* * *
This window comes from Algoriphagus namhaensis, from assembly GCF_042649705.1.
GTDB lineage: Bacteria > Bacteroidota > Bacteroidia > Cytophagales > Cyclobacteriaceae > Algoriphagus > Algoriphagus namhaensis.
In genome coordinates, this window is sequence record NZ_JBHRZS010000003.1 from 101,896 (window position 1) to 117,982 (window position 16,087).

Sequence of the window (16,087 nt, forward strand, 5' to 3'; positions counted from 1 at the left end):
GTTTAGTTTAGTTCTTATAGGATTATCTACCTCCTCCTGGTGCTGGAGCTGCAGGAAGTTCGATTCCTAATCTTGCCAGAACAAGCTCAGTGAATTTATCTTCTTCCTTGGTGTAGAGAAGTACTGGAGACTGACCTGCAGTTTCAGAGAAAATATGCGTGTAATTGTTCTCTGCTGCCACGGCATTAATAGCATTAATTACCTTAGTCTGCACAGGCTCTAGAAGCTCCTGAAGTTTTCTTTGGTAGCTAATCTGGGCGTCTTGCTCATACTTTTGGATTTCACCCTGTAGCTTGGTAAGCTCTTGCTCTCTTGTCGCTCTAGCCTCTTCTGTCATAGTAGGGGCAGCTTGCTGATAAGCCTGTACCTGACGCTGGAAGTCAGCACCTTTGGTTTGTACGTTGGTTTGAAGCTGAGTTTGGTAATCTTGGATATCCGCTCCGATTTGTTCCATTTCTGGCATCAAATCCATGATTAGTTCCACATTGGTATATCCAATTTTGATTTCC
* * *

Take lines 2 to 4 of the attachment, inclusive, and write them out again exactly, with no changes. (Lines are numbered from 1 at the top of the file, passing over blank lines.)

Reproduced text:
GTDB lineage: Bacteria > Bacteroidota > Bacteroidia > Cytophagales > Cyclobacteriaceae > Algoriphagus > Algoriphagus namhaensis.
In genome coordinates, this window is sequence record NZ_JBHRZS010000003.1 from 101,896 (window position 1) to 117,982 (window position 16,087).

Sequence of the window (16,087 nt, forward strand, 5' to 3'; positions counted from 1 at the left end):